Say What? Orthodontic Vocabulary to Help You Understand Your Next Appointment

17 Feb 2020 Uncategorized

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The orthodontic world comes with its own set of vocabulary that may not mean much to patients at first. Of course, at myORTHODONTIST we’ll always explain it in the simplest way possible, and we’re ready to answer your questions over the phone or at our McKenzie Towne and Okotoks offices.

Still, there are a few unfamiliar words you might see or hear during your treatment or as you prepare for treatment. If you’re not sure what it means, feel free to ask! In the meantime, here are a few of the words you might hear that are used to explain what’s happening with your teeth:

  • Occlusion: This refers to teeth (the upper and lower teeth) coming together—how do they make contact? This is a neutral term: everyone has an occlusion. What we’re interested in as orthodontists is what your occlusion is like. More simply, an occlusion can be called a bite.
  • Malocclusion: This means “bad bite” and if you’re seeing an orthodontist in Calgary or Okotoks, you probably have one. A malocclusion refers to teeth that don’t fit together the way they should, perhaps because they’re crooked or crowded—there are many types of malocclusions. Many people are born with them, but certain habits (like thumb sucking as a child) or medical conditions can cause them, too. Orthodontic treatment seeks to correct malocclusions.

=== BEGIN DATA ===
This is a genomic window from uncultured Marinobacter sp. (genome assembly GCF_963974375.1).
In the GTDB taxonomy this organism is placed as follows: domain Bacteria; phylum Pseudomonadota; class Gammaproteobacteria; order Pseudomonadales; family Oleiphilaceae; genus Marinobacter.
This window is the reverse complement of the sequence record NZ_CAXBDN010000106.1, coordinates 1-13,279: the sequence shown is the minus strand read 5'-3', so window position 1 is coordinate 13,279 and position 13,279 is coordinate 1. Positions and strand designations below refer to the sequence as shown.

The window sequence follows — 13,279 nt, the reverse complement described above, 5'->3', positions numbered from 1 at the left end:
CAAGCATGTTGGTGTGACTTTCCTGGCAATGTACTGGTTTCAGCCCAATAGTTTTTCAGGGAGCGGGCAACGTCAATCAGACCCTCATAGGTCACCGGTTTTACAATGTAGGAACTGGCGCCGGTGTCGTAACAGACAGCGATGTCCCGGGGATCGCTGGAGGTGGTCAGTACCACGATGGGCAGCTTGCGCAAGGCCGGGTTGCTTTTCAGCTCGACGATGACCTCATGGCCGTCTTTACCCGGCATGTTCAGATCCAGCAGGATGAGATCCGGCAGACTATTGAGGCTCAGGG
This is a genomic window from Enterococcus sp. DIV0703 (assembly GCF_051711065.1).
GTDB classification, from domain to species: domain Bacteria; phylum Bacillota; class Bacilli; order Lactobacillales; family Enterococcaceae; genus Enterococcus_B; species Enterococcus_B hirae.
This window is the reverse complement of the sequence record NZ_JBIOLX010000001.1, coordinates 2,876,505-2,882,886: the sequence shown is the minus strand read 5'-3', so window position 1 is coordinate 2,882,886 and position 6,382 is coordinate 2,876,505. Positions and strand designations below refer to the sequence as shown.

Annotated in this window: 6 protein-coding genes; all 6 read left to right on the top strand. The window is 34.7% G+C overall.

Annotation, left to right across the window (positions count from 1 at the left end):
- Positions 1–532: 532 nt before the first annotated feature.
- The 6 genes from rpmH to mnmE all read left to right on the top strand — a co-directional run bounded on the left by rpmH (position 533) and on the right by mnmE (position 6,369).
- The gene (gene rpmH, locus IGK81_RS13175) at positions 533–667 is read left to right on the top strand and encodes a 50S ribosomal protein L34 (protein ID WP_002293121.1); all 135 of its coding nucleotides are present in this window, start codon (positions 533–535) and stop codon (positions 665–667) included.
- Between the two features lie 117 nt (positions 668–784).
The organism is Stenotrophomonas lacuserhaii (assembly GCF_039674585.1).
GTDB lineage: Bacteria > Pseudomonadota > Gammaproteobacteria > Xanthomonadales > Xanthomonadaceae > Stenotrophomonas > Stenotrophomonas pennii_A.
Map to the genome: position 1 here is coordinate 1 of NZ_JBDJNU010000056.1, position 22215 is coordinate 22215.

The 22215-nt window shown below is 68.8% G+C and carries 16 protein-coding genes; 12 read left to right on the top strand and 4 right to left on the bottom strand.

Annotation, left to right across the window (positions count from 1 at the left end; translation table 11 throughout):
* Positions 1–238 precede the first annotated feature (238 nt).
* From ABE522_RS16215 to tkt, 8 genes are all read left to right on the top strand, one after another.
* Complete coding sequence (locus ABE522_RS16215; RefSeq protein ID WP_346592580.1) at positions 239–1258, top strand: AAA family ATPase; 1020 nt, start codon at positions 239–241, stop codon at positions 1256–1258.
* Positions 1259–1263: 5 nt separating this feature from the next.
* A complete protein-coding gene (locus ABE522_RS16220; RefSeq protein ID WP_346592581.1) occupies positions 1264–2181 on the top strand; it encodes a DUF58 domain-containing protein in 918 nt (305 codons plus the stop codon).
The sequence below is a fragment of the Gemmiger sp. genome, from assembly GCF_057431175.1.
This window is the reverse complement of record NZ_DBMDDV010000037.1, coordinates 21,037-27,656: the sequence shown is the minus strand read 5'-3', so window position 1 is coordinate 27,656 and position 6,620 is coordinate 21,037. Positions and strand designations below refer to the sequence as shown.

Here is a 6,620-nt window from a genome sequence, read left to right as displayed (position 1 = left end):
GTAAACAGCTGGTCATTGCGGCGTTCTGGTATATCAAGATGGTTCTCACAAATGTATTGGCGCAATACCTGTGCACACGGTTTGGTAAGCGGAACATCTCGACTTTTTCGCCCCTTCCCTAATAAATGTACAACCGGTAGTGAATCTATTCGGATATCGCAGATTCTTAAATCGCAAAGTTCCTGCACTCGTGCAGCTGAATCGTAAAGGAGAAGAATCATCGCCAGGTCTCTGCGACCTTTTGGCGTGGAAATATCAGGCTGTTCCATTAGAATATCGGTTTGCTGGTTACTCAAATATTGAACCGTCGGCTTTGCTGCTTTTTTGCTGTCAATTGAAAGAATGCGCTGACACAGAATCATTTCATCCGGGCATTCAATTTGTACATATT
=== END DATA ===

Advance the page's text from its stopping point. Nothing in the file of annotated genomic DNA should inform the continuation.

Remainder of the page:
• Mixed Dentition: When a child has both some primary teeth and some permanent teeth, he or she has mixed dentition. Orthodontic treatment is possible in patients that have mixed dentition, but it’s important to diagnose exactly what the issue is and what we’re seeking to correct before we proceed. With that understanding, orthodontic treatment may be able to prevent a certain malocclusion or make it less severe as the final adult teeth come in.
  • Diastema: This is a space between two teeth. Many people seek orthodontic treatment to correct a diastema because they don’t like the way it looks, but gaps between teeth can also cause a malocclusion that requires treatment for the sake of your oral health.

Have you heard some orthodontia-related words, but aren’t sure exactly what they mean? Contact us!

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